Following additional motion practice, the magistrate judge ordered the disclosure of certain pages of the DEA documents previously withheld after an in camera review. See Sealed Order at Docket 302. The court allowed Hollis an opportunity to recall the DEA agents to question them on the newly released documents regarding delivery of a FedEx package containing cocaine and Shelby Ward's prosecution. This hearing was delayed because Hollis was appointed several new counsel: attorney Meredith Ahearn, then David Nesbett, and ultimately he wanted to represent himself.[2]

The final evidentiary hearing was held November 15, 2012. Following that hearing defendant filed his closing summary brief at Docket 395. The government filed its brief at Docket 399. In his opening statement Mr. Dewey summarized the ineffective assistance of counsel claim against Butler as the latter's failure to file a motion to compel discovery involving the confidential informant, Mr. Ward. The defendant argues that Mr. Butler should have filed a Franks motion based on inaccuracies of representations made in the affidavit in support of the search warrant for the Hoyt Street address. He argues that Butler should have filed a motion to compel discovery regarding information about the confidential source (CS) in the search warrant affidavit. The CS was later identified as Shelby Ward.

The central issue in the motion to vacate is whether any of Hollis's counsel rendered ineffective assistance of counsel under the Sixth Amendment. Whether the government violated its duty under Brady and its progeny was not raised in the initial § 2255 motion. In the § 2255 evidentiary hearings Hollis sought to discover the existence of any Brady material that the government failed to provide to his trial counsel.

Hollis's trial counsel knew prior to trial that the CS was dealing crack cocaine on his own without the knowledge of law enforcement while serving as an informant. At trial, attorney Butler argued that Ward was unreliable and his testimony should not be believed.

Dewey argues that Butler should have used an investigator to perfect a Franks motion during trial (Transcript Evidentiary Hearing 11/19/10, Docket 238 at p.8). Dewey relies upon testimony at trial by Officer Kennedy that he never trusted Mr. Ward. Dewey argues that the government did not provide discovery from the debriefing of Ward.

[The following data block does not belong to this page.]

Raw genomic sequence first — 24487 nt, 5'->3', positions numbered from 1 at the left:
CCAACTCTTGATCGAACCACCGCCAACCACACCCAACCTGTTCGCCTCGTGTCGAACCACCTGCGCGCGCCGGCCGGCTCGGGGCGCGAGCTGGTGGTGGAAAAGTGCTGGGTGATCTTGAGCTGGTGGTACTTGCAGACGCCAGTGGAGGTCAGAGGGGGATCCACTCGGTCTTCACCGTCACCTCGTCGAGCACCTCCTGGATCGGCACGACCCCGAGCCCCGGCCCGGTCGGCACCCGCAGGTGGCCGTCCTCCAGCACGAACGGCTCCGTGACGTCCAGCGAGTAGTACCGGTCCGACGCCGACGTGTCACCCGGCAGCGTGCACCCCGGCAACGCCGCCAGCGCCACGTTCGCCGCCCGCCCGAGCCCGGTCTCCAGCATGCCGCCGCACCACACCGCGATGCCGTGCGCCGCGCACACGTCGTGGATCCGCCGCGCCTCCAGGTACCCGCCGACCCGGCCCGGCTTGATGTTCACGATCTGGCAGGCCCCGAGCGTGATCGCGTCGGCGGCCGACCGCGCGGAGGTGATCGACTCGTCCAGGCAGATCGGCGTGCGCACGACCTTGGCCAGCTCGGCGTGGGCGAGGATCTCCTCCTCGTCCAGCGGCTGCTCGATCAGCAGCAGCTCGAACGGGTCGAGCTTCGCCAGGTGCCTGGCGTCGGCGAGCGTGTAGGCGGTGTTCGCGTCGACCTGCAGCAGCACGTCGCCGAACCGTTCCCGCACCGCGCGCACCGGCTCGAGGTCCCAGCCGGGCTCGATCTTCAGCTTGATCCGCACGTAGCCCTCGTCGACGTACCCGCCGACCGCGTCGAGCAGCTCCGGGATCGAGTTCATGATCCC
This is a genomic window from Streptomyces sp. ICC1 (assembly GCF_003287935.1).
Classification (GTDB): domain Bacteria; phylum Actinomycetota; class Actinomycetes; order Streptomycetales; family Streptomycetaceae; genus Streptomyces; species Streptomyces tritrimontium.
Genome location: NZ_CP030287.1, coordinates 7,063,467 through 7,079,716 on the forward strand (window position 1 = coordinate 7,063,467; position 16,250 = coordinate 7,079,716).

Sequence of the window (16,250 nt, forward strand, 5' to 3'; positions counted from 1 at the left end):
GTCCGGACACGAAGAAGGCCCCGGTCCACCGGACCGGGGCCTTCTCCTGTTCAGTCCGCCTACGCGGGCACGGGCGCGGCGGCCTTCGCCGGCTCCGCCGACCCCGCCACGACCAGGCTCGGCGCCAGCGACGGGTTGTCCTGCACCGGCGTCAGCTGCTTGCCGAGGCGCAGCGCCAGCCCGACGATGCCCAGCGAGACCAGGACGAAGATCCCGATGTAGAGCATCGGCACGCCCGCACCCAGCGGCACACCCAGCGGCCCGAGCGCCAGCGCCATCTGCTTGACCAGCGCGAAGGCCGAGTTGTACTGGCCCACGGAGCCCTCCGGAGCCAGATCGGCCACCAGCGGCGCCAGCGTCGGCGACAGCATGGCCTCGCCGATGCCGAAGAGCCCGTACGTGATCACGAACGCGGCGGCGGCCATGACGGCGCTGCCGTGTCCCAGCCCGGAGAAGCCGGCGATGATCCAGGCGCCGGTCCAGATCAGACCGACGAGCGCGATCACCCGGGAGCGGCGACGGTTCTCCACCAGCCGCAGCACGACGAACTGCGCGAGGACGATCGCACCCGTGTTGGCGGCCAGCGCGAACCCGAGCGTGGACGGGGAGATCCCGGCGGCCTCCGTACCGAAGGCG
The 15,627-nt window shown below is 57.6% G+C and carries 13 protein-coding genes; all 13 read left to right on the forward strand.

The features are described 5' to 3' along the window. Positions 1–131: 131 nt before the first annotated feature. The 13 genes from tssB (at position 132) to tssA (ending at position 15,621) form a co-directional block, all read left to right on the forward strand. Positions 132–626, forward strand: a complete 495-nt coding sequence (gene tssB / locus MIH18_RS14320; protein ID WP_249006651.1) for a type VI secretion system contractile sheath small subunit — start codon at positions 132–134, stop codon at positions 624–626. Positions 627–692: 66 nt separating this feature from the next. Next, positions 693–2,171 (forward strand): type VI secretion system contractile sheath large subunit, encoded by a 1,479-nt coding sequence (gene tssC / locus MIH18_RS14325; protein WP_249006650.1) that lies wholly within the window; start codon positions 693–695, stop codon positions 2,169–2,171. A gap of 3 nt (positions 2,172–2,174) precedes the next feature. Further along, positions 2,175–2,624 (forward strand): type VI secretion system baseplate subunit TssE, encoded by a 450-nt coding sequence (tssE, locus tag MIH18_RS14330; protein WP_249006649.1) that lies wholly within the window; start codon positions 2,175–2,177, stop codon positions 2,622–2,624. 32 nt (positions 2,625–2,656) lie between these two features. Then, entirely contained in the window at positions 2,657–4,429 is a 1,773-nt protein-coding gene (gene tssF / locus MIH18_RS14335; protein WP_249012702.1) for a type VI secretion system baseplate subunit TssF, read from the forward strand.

Dewey also argues that one of the ineffective assistance claims is the failure of counsel to obtain Brady information and file a motion to compel. (Transcript Evidentiary Hearing 11/19/10, Docket 238 at p. 15). He states that trial counsel was obligated to challenge fallacies in a search warrant affidavit through a motion to suppress and a Franks hearing. He argues that counsel failed to acquire impeachment evidence regarding the bias of the informant Ward in past drug deals. (Tr. 17). He states that this was not an issue on appeal, because there was no Franks motion at issue.

Dewey established through the testimony of attorney Wells and Sterling that Brady evidence was requested, including Kyles v. Whitley material for impeachment purposes.[3] Dewey argues that because impeachment and Brady material were not timely given, two issues are presented, namely (1) whether there should have been a motion to compel it, and (2) whether such material should have been given by the government anyway.


A. Representation by Scott Sterling (Transcript Evidentiary Hearing 11/19/10, Docket 238 at p.19)

Scott Sterling was appointed to represent Hollis in December 2004. He represented Hollis until about March 2005. As a criminal defense lawyer, Sterling has handled cases ranging from misdemeanor DUI to murder cases. (Tr. 79). He started handling federal misdemeanor cases in 1987 and then felonies in 1989. He is now employed as an attorney for the State of Alaska, addressing fraud against the elderly, a job which he essentially considers to be a civil prosecutor. (Tr. 80-81).

Sterling read the search warrant and affidavit he received in discovery. (Tr. 26). He inferred from the affidavit that the officer was vouching for the veracity and reliability of the Confidential Source (CS). (Tr. 29). He observed that according to the search warrant affidavit, the officers' surveillance of the CS only went to the address and not to the particular apartment. The warrant is specific as to Apartment #2. Sterling realized this discrepancy right away. Sterling had no information that the CS had provided inaccurate information to officers other than as to his past drug dealing. (Tr. 33).

Sterling was "troubled" by the fact that Hollis was charged with conduct occurring in August of 2004, but was not formally charged until December 2004. He believed that the prosecutor should have been preparing discovery to provide to the defense before Hollis was formally charged. (Tr. 37-38). When he had received virtually no discovery by December 27, he wrote a letter to the prosecutor expressing his concern about not receiving discovery. As part of the discovery he received a lab report addressing the quantity and identity of the substance of the alleged drugs.

The AUSA filed a discovery conference certificate on December 28, 2004. That certificate included the following statement: "United States made available discovery to the defendant on December 28 and will continue to provide other discovery as it becomes available." Sterling did not receive all of the discovery that was given to him by the government prior to or at that conference. The prosecution filed another discovery certificate on February 23, 2005, following the superseding indictment.